As a programme about improving impact practice, we take measuring our own impact very seriously. This throws up many questions. How do we attribute practical change back to Inspiring Impact? How do we ensure we have long-term impact? What indicators should we use? Our position as a capacity-building programme—working with organisations rather than directly with beneficiaries—makes measurement complex. This is why we’ve mapped the change we intend to bring about using a theory of change approach.
Our approach is based on our theory of change. A theory of change describes the change a charity or social enterprise wants to make, the steps involved in making that change happen, and the assumptions involved. We have developed a theory of change for Inspiring Impact which sets out how our five different themes combine to achieve our long-term outcomes. To enable us to monitor our outputs and short-term outcomes we have also developed a theory of change for each project under our five themes.
We are now in the third year of a ten-year programme, and our intended pathway to creating impact over this timeframe is mapped out in our theory of change. Our current monitoring and reporting focuses on indicators of early engagement, which, according to our theory, are likely to lead to short-term outcomes in awareness and knowledge building. The logic in our theory of change assumes that building knowledge and skills will lead to taking action. We intend to test this hypothesis at the end of this year in time for next year’s annual report.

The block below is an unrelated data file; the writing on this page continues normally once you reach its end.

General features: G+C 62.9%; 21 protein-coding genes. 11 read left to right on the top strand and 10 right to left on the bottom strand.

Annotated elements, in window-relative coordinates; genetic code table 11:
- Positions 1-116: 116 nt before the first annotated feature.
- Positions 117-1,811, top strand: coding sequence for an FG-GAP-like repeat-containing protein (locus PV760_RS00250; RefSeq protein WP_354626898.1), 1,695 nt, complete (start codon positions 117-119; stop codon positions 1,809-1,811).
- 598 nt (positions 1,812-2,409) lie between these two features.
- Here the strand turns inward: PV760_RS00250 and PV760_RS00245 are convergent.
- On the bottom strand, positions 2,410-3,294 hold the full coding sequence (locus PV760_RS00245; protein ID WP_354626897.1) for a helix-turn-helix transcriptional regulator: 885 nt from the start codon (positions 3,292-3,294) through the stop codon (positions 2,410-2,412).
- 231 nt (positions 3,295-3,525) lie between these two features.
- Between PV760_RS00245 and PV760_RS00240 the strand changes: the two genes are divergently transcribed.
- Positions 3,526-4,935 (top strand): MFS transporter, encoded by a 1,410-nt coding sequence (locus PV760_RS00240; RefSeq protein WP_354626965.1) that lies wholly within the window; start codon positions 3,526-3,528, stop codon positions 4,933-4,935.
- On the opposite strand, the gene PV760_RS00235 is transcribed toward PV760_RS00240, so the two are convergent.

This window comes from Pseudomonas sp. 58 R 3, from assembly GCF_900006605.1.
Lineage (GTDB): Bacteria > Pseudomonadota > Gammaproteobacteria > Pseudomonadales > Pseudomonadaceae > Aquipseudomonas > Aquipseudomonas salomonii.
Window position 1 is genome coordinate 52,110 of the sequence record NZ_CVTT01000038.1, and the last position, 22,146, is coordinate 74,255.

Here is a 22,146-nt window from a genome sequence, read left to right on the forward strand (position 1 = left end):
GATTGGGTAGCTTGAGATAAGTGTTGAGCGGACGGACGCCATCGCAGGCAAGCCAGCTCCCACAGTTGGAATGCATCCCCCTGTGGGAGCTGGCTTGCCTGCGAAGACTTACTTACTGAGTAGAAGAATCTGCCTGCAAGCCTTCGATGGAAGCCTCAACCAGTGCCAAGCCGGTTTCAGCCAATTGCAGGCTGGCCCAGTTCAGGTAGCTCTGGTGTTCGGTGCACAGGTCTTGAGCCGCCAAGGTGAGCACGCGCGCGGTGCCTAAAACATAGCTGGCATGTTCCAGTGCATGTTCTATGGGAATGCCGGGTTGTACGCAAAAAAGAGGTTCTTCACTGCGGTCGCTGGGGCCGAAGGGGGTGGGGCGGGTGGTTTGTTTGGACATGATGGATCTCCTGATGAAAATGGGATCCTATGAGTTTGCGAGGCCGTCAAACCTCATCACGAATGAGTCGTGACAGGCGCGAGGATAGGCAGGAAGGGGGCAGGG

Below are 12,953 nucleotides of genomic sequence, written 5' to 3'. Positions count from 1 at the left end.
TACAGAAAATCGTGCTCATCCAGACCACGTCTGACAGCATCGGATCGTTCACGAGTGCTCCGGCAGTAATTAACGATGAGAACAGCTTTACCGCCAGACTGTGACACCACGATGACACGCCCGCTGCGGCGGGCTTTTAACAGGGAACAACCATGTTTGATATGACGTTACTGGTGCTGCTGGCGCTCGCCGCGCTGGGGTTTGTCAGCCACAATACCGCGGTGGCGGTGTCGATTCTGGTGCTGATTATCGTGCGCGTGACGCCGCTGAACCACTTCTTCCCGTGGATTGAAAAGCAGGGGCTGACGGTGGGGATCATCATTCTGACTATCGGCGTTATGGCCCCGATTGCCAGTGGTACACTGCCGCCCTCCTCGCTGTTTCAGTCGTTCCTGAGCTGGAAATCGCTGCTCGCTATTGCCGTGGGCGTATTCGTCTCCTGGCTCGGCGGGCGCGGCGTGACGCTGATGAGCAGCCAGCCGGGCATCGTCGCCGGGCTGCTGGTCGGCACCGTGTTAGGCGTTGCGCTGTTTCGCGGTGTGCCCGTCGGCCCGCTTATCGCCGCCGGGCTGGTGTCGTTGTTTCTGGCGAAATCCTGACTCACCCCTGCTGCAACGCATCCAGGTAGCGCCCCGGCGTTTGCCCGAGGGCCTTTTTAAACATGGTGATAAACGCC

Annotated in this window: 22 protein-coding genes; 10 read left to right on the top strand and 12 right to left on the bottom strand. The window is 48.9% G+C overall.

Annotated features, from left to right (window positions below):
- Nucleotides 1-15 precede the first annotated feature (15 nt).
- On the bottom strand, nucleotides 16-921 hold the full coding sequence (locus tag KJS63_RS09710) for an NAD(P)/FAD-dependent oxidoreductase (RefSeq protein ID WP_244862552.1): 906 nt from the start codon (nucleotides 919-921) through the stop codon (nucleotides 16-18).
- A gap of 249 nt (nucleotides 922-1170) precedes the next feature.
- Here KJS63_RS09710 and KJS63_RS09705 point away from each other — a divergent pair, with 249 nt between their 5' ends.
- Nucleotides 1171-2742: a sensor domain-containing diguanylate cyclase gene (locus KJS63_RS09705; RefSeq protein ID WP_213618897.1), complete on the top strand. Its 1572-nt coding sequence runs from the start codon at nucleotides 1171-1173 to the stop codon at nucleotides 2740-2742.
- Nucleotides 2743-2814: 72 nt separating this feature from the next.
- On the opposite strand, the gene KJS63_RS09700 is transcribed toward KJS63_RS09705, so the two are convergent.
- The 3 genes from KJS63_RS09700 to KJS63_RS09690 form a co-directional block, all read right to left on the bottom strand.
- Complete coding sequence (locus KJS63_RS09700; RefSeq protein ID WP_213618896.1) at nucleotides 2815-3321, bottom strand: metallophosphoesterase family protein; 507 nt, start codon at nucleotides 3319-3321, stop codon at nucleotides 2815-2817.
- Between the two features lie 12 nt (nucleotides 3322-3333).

In the first two years of Inspiring Impact, we focused on building a solid collaborative network and knowledge building. By engaging key organisations across all strands of our work and investing in these partnerships early on, we built an eager community keen to be part of the Inspiring Impact agenda. We produced a number of significant publications to help build knowledge across each strand of work and launched two practical tools for organisations to start assessing and improving their impact practices. These outputs are vital to achieving the short-term outcomes outlined in our theory of change and we intend to monitor our progress towards these at the end of this year. We intend to do this through case studies, distance travelled metrics and quantitative surveys of stakeholders involved in the programme.
In the longer term, we will monitor our long-term outcomes through sector-wide surveys, building on the results of NPC’s impact measurement survey conducted in summer 2013 and 2014, which we will use as a baseline.
All eight Inspiring Impact partners will provide monitoring reports to the Inspiring Impact Board every six months to help us assess whether we are making the progress we should be. We will produce an annual impact report summarising our achievements and drawing out lessons for Inspiring Impact, and for capacity-building programmes generally, which will be published on this website.
Building a movement: Review of the Inspiring Impact programme
In summer 2015, to mark the three years since the programme’s launch and to look ahead to the next the next three years, NPC conducted a review of Inspiring Impact on behalf of the programme’s partners.
Building a movement summarises the review’s findings, outlines the progress of the Inspiring Impact programme so far, and highlights opportunities for the future development of the programme.